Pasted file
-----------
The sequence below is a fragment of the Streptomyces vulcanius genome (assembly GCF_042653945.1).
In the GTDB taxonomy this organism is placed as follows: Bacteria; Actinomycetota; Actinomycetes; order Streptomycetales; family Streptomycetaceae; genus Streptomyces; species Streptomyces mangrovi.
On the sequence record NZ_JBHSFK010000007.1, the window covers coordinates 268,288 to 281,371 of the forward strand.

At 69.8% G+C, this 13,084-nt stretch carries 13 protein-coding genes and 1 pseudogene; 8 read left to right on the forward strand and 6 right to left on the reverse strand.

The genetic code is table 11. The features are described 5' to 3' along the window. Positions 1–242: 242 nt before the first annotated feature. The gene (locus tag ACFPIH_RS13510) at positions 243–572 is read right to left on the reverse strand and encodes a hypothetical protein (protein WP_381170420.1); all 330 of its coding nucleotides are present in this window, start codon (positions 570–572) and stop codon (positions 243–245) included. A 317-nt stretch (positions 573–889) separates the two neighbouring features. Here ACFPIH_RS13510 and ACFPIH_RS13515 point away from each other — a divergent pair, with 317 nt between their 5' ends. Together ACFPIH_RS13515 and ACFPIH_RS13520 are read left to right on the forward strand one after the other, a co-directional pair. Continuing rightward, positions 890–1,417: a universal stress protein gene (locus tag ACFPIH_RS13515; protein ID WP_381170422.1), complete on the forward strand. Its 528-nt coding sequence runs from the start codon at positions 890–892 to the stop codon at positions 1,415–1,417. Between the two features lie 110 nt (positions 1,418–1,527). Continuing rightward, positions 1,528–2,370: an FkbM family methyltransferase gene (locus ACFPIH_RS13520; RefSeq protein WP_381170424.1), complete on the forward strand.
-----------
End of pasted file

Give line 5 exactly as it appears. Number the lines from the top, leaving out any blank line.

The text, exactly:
The genetic code is table 11. The features are described 5' to 3' along the window. Positions 1–242: 242 nt before the first annotated feature. The gene (locus tag ACFPIH_RS13510) at positions 243–572 is read right to left on the reverse strand and encodes a hypothetical protein (protein WP_381170420.1); all 330 of its coding nucleotides are present in this window, start codon (positions 570–572) and stop codon (positions 243–245) included. A 317-nt stretch (positions 573–889) separates the two neighbouring features. Here ACFPIH_RS13510 and ACFPIH_RS13515 point away from each other — a divergent pair, with 317 nt between their 5' ends. Together ACFPIH_RS13515 and ACFPIH_RS13520 are read left to right on the forward strand one after the other, a co-directional pair. Continuing rightward, positions 890–1,417: a universal stress protein gene (locus tag ACFPIH_RS13515; protein ID WP_381170422.1), complete on the forward strand. Its 528-nt coding sequence runs from the start codon at positions 890–892 to the stop codon at positions 1,415–1,417. Between the two features lie 110 nt (positions 1,418–1,527). Continuing rightward, positions 1,528–2,370: an FkbM family methyltransferase gene (locus ACFPIH_RS13520; RefSeq protein WP_381170424.1), complete on the forward strand.